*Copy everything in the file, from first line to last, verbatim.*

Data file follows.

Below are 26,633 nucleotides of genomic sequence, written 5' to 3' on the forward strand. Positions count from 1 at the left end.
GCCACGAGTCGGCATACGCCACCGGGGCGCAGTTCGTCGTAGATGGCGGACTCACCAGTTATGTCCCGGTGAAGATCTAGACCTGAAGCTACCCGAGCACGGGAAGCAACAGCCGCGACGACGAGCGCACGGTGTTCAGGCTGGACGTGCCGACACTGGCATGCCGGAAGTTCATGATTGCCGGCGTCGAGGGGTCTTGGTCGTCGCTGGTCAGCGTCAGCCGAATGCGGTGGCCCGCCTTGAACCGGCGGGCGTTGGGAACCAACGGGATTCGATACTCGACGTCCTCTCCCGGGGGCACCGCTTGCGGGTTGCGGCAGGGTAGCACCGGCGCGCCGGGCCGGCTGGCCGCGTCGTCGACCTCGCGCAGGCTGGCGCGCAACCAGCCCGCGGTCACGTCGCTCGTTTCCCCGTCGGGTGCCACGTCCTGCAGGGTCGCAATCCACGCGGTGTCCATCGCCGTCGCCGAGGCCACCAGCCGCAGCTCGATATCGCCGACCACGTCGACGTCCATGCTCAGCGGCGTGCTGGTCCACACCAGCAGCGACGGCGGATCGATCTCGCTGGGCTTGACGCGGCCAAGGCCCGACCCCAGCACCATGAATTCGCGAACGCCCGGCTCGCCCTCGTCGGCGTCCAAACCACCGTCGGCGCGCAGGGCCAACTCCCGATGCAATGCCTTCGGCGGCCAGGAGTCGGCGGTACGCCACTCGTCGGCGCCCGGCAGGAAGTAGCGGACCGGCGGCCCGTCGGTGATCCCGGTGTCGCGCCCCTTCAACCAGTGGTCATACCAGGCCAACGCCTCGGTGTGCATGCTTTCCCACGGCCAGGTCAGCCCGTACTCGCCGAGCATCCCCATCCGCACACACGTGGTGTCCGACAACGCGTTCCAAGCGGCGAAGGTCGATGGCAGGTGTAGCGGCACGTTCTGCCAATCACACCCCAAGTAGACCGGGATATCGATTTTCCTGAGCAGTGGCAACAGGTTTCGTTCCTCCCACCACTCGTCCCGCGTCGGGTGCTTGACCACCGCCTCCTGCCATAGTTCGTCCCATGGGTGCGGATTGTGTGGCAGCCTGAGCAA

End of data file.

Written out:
Below are 26,633 nucleotides of genomic sequence, written 5' to 3' on the forward strand. Positions count from 1 at the left end.
GCCACGAGTCGGCATACGCCACCGGGGCGCAGTTCGTCGTAGATGGCGGACTCACCAGTTATGTCCCGGTGAAGATCTAGACCTGAAGCTACCCGAGCACGGGAAGCAACAGCCGCGACGACGAGCGCACGGTGTTCAGGCTGGACGTGCCGACACTGGCATGCCGGAAGTTCATGATTGCCGGCGTCGAGGGGTCTTGGTCGTCGCTGGTCAGCGTCAGCCGAATGCGGTGGCCCGCCTTGAACCGGCGGGCGTTGGGAACCAACGGGATTCGATACTCGACGTCCTCTCCCGGGGGCACCGCTTGCGGGTTGCGGCAGGGTAGCACCGGCGCGCCGGGCCGGCTGGCCGCGTCGTCGACCTCGCGCAGGCTGGCGCGCAACCAGCCCGCGGTCACGTCGCTCGTTTCCCCGTCGGGTGCCACGTCCTGCAGGGTCGCAATCCACGCGGTGTCCATCGCCGTCGCCGAGGCCACCAGCCGCAGCTCGATATCGCCGACCACGTCGACGTCCATGCTCAGCGGCGTGCTGGTCCACACCAGCAGCGACGGCGGATCGATCTCGCTGGGCTTGACGCGGCCAAGGCCCGACCCCAGCACCATGAATTCGCGAACGCCCGGCTCGCCCTCGTCGGCGTCCAAACCACCGTCGGCGCGCAGGGCCAACTCCCGATGCAATGCCTTCGGCGGCCAGGAGTCGGCGGTACGCCACTCGTCGGCGCCCGGCAGGAAGTAGCGGACCGGCGGCCCGTCGGTGATCCCGGTGTCGCGCCCCTTCAACCAGTGGTCATACCAGGCCAACGCCTCGGTGTGCATGCTTTCCCACGGCCAGGTCAGCCCGTACTCGCCGAGCATCCCCATCCGCACACACGTGGTGTCCGACAACGCGTTCCAAGCGGCGAAGGTCGATGGCAGGTGTAGCGGCACGTTCTGCCAATCACACCCCAAGTAGACCGGGATATCGATTTTCCTGAGCAGTGGCAACAGGTTTCGTTCCTCCCACCACTCGTCCCGCGTCGGGTGCTTGACCACCGCCTCCTGCCATAGTTCGTCCCATGGGTGCGGATTGTGTGGCAGCCTGAGCAA